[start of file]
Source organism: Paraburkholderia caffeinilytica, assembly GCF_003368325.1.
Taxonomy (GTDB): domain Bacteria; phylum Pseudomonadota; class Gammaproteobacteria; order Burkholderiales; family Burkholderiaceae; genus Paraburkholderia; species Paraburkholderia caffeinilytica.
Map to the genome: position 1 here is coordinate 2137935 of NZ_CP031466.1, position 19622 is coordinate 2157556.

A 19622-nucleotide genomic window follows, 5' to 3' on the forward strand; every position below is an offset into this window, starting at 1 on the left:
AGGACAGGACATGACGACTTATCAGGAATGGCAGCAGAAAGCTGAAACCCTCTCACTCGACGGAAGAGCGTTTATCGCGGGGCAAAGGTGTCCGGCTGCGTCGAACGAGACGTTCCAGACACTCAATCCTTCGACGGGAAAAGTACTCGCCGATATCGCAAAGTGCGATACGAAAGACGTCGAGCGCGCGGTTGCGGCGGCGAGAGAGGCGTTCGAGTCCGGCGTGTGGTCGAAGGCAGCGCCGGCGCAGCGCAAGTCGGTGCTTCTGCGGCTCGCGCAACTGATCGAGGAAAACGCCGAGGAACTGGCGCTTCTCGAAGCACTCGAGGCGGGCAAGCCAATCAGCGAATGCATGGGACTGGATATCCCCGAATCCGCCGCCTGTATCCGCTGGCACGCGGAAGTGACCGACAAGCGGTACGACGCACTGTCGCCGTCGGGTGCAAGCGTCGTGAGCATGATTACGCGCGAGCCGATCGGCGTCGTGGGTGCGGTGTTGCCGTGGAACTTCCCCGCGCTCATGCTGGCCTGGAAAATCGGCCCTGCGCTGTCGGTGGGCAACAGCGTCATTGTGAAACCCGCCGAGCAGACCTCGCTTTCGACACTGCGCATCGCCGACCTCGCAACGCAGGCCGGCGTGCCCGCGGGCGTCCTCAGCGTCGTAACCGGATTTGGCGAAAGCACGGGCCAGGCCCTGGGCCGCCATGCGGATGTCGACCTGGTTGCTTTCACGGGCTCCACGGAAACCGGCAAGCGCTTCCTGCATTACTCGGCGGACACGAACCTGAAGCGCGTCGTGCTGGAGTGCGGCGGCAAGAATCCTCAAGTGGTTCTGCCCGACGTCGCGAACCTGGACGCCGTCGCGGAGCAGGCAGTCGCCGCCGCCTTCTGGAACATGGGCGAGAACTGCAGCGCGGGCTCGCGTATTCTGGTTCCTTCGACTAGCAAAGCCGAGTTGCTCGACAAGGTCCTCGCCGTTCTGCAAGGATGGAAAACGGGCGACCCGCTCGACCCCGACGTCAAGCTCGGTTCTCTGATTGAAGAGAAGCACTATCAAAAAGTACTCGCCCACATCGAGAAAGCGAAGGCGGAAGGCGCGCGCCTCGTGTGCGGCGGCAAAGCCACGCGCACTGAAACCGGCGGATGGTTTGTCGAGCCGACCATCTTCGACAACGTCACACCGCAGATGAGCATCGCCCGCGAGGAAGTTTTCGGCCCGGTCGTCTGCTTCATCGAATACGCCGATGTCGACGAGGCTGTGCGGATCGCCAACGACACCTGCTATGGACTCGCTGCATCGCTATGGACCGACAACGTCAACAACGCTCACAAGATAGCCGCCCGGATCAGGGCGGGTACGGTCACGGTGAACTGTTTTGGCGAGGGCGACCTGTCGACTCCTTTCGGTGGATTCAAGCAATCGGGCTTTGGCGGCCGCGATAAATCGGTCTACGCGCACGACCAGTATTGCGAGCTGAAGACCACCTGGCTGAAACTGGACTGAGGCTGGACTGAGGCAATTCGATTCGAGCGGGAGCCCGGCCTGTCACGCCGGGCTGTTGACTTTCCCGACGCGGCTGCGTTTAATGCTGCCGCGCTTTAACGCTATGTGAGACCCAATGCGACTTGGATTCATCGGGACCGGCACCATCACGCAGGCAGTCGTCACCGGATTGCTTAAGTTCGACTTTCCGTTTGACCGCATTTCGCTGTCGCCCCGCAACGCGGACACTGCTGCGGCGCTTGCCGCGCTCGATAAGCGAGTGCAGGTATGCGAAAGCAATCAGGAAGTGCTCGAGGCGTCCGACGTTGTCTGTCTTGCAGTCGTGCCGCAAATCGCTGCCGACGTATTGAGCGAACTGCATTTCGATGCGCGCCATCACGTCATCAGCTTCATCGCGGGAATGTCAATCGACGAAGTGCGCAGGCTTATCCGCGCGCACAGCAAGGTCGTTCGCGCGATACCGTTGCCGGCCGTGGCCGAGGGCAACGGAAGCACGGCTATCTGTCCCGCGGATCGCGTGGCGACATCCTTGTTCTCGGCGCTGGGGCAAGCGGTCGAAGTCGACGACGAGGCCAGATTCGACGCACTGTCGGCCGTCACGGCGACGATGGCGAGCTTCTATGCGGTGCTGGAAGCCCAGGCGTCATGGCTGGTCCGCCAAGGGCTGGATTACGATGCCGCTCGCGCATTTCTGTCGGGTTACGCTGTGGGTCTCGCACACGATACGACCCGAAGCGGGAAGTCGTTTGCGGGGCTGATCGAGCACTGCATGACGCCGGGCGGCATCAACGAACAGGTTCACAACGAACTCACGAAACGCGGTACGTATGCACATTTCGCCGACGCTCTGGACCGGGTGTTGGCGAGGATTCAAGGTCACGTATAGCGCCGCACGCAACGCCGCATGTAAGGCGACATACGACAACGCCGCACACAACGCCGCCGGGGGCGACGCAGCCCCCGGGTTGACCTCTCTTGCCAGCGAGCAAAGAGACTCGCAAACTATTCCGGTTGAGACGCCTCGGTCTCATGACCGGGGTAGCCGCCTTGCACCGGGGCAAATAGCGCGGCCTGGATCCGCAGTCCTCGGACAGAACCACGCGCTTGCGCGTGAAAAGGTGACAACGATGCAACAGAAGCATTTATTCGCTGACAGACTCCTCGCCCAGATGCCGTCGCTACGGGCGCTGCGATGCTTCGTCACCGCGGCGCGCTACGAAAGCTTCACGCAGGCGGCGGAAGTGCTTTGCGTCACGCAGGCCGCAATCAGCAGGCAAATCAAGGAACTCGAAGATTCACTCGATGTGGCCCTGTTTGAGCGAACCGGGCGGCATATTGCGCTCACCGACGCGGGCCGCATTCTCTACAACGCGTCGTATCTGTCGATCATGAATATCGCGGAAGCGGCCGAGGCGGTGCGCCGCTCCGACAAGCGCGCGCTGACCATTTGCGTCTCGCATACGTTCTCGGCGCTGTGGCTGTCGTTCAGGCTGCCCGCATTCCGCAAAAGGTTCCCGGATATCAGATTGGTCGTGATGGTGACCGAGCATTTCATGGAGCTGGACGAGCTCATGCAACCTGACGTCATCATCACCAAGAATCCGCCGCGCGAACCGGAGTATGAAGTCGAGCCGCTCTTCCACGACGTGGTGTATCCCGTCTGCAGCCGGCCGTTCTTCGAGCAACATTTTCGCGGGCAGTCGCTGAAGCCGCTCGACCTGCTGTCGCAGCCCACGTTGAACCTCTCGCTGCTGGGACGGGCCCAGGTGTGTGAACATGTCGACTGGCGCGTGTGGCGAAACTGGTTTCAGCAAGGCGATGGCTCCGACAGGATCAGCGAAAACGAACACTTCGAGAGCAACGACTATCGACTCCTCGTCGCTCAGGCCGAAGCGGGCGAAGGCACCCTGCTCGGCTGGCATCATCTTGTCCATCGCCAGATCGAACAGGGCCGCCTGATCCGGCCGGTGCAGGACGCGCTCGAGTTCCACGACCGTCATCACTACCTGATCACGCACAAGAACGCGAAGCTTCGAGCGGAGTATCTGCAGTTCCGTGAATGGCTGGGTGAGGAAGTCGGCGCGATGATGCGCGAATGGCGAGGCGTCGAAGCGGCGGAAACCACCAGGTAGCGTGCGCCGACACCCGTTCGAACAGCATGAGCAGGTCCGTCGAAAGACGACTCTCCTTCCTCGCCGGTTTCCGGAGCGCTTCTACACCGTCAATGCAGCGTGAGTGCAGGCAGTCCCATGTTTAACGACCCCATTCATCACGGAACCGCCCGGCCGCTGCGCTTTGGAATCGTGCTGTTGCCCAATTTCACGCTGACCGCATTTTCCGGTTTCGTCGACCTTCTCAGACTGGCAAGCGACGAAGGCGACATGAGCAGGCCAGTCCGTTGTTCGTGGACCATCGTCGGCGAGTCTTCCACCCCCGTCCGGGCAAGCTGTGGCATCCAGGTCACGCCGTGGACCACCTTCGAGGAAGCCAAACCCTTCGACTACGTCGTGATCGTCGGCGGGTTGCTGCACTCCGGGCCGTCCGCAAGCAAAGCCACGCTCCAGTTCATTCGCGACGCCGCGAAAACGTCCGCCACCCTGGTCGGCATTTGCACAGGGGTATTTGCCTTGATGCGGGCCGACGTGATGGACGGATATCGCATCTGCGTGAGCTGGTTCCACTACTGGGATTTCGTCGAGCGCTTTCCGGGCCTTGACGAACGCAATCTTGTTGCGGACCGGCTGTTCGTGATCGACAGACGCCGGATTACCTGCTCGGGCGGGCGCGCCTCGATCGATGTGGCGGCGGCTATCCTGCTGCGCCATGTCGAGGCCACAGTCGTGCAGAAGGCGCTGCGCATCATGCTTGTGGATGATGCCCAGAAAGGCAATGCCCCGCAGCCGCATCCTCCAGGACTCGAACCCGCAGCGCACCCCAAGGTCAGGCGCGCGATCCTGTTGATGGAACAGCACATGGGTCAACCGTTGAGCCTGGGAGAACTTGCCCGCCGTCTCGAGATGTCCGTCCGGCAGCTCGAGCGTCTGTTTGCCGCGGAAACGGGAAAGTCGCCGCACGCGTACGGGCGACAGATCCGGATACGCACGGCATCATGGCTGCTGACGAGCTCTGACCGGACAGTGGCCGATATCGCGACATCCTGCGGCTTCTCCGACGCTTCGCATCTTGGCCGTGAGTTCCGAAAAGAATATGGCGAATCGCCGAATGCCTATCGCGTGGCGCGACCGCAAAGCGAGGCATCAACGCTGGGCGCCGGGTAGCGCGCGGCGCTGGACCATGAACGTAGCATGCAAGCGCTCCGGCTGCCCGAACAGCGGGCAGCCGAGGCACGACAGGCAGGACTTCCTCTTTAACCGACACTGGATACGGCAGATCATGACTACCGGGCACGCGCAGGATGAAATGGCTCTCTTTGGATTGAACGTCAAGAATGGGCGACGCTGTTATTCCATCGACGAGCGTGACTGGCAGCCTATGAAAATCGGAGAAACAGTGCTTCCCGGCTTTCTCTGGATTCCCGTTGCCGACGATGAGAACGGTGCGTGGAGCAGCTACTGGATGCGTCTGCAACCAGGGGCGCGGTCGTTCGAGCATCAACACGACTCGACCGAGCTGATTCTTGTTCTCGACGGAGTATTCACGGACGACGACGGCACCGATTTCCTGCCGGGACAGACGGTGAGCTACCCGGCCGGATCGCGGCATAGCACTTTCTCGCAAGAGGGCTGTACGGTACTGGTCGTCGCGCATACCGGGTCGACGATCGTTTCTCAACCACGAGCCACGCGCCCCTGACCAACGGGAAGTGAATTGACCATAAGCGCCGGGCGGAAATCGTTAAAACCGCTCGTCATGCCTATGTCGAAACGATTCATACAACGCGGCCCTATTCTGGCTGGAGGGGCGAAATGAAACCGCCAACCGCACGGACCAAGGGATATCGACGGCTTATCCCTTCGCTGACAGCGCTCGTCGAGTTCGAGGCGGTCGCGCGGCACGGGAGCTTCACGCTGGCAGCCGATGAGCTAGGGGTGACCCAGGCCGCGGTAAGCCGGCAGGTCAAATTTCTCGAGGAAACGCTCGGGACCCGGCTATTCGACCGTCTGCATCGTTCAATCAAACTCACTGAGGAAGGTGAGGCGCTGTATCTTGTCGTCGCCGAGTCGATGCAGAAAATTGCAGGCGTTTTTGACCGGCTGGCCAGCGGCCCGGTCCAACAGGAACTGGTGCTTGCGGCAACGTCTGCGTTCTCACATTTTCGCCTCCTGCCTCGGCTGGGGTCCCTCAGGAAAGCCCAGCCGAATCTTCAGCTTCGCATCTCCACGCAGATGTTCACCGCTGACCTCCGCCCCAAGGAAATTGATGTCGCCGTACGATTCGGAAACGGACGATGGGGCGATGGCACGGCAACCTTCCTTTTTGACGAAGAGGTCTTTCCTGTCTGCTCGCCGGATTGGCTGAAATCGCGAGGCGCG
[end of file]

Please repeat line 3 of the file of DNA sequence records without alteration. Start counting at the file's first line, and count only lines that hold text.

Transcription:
Map to the genome: position 1 here is coordinate 2137935 of NZ_CP031466.1, position 19622 is coordinate 2157556.